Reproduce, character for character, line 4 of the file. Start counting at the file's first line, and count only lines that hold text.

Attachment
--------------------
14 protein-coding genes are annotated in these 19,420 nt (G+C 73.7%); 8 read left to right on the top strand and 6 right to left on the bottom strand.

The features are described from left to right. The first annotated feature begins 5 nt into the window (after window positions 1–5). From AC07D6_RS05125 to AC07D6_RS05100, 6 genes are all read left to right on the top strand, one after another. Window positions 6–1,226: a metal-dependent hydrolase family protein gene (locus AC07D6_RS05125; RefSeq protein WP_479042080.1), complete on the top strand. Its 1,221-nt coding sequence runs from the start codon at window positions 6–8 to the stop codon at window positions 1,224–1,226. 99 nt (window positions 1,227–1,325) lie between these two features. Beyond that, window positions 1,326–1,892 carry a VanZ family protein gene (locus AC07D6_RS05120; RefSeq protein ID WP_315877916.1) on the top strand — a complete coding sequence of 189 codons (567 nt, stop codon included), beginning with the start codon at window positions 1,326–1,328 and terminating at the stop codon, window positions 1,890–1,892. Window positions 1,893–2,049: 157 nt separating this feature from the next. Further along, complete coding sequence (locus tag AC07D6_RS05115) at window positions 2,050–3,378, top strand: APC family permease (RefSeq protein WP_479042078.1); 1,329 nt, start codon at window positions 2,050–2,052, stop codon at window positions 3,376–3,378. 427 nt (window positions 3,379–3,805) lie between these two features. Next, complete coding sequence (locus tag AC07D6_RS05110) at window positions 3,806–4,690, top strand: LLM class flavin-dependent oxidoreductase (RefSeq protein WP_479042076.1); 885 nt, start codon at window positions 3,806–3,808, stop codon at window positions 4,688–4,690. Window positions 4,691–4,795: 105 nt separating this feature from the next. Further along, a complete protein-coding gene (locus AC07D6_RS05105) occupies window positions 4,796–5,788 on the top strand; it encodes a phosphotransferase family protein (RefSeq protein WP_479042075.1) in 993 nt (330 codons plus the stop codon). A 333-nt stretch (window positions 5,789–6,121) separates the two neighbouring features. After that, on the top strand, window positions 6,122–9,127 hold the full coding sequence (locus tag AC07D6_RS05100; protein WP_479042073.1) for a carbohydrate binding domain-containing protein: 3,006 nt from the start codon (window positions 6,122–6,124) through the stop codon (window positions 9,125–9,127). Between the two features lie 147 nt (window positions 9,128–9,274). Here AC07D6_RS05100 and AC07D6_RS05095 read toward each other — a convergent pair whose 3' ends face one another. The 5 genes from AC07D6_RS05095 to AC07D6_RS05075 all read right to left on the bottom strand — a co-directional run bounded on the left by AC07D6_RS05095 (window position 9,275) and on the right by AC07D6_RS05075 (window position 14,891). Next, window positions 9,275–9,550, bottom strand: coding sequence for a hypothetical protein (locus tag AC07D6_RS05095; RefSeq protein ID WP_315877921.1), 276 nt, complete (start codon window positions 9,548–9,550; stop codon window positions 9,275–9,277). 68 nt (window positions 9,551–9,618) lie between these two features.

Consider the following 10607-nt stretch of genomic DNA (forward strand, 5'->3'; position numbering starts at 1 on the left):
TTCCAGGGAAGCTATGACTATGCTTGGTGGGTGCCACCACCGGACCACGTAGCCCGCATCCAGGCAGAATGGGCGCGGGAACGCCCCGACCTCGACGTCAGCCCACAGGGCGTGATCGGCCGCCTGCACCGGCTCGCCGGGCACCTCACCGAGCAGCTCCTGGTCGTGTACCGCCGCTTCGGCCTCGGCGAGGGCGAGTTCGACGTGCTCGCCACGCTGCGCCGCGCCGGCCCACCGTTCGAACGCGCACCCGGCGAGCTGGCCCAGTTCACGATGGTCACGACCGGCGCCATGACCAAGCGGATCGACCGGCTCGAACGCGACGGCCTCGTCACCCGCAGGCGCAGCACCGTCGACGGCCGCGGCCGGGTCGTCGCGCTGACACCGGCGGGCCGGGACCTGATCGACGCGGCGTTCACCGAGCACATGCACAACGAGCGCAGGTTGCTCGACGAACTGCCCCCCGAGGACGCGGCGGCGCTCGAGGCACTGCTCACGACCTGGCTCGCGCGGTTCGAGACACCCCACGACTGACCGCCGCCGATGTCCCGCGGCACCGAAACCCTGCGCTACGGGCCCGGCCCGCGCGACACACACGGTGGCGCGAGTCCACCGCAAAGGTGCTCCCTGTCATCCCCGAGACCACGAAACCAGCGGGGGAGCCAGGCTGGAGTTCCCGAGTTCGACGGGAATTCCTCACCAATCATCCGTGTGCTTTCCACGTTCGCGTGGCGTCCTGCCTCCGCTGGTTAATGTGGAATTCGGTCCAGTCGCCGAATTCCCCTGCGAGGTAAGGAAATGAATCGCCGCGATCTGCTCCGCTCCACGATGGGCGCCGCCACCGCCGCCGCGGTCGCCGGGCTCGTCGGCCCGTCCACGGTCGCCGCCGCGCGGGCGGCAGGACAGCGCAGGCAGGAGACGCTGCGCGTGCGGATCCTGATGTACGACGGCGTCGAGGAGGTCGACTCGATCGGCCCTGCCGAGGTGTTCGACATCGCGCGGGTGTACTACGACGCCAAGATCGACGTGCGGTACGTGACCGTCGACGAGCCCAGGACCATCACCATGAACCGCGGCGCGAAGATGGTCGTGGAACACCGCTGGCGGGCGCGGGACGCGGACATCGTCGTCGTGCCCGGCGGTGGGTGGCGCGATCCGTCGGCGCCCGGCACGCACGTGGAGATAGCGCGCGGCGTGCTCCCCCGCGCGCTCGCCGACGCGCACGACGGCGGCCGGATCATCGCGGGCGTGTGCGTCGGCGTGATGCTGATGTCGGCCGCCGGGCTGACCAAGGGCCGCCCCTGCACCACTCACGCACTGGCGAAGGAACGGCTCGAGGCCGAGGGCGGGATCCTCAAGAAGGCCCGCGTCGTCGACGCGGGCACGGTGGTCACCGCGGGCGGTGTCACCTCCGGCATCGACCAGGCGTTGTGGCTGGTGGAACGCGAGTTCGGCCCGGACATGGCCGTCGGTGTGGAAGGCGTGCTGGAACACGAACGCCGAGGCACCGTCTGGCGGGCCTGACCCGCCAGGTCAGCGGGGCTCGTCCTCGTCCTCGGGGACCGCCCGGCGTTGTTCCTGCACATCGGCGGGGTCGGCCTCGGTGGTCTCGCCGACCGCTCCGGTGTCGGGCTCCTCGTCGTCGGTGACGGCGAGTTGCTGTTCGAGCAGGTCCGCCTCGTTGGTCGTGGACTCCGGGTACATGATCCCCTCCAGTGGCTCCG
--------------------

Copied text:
TTCCAGGGAAGCTATGACTATGCTTGGTGGGTGCCACCACCGGACCACGTAGCCCGCATCCAGGCAGAATGGGCGCGGGAACGCCCCGACCTCGACGTCAGCCCACAGGGCGTGATCGGCCGCCTGCACCGGCTCGCCGGGCACCTCACCGAGCAGCTCCTGGTCGTGTACCGCCGCTTCGGCCTCGGCGAGGGCGAGTTCGACGTGCTCGCCACGCTGCGCCGCGCCGGCCCACCGTTCGAACGCGCACCCGGCGAGCTGGCCCAGTTCACGATGGTCACGACCGGCGCCATGACCAAGCGGATCGACCGGCTCGAACGCGACGGCCTCGTCACCCGCAGGCGCAGCACCGTCGACGGCCGCGGCCGGGTCGTCGCGCTGACACCGGCGGGCCGGGACCTGATCGACGCGGCGTTCACCGAGCACATGCACAACGAGCGCAGGTTGCTCGACGAACTGCCCCCCGAGGACGCGGCGGCGCTCGAGGCACTGCTCACGACCTGGCTCGCGCGGTTCGAGACACCCCACGACTGACCGCCGCCGATGTCCCGCGGCACCGAAACCCTGCGCTACGGGCCCGGCCCGCGCGACACACACGGTGGCGCGAGTCCACCGCAAAGGTGCTCCCTGTCATCCCCGAGACCACGAAACCAGCGGGGGAGCCAGGCTGGAGTTCCCGAGTTCGACGGGAATTCCTCACCAATCATCCGTGTGCTTTCCACGTTCGCGTGGCGTCCTGCCTCCGCTGGTTAATGTGGAATTCGGTCCAGTCGCCGAATTCCCCTGCGAGGTAAGGAAATGAATCGCCGCGATCTGCTCCGCTCCACGATGGGCGCCGCCACCGCCGCCGCGGTCGCCGGGCTCGTCGGCCCGTCCACGGTCGCCGCCGCGCGGGCGGCAGGACAGCGCAGGCAGGAGACGCTGCGCGTGCGGATCCTGATGTACGACGGCGTCGAGGAGGTCGACTCGATCGGCCCTGCCGAGGTGTTCGACATCGCGCGGGTGTACTACGACGCCAAGATCGACGTGCGGTACGTGACCGTCGACGAGCCCAGGACCATCACCATGAACCGCGGCGCGAAGATGGTCGTGGAACACCGCTGGCGGGCGCGGGACGCGGACATCGTCGTCGTGCCCGGCGGTGGGTGGCGCGATCCGTCGGCGCCCGGCACGCACGTGGAGATAGCGCGCGGCGTGCTCCCCCGCGCGCTCGCCGACGCGCACGACGGCGGCCGGATCATCGCGGGCGTGTGCGTCGGCGTGATGCTGATGTCGGCCGCCGGGCTGACCAAGGGCCGCCCCTGCACCACTCACGCACTGGCGAAGGAACGGCTCGAGGCCGAGGGCGGGATCCTCAAGAAGGCCCGCGTCGTCGACGCGGGCACGGTGGTCACCGCGGGCGGTGTCACCTCCGGCATCGACCAGGCGTTGTGGCTGGTGGAACGCGAGTTCGGCCCGGACATGGCCGTCGGTGTGGAAGGCGTGCTGGAACACGAACGCCGAGGCACCGTCTGGCGGGCCTGACCCGCCAGGTCAGCGGGGCTCGTCCTCGTCCTCGGGGACCGCCCGGCGTTGTTCCTGCACATCGGCGGGGTCGGCCTCGGTGGTCTCGCCGACCGCTCCGGTGTCGGGCTCCTCGTCGTCGGTGACGGCGAGTTGCTGTTCGAGCAGGTCCGCCTCGTTGGTCGTGGACTCCGGGTACATGATCCCCTCCAGTGGCTCCG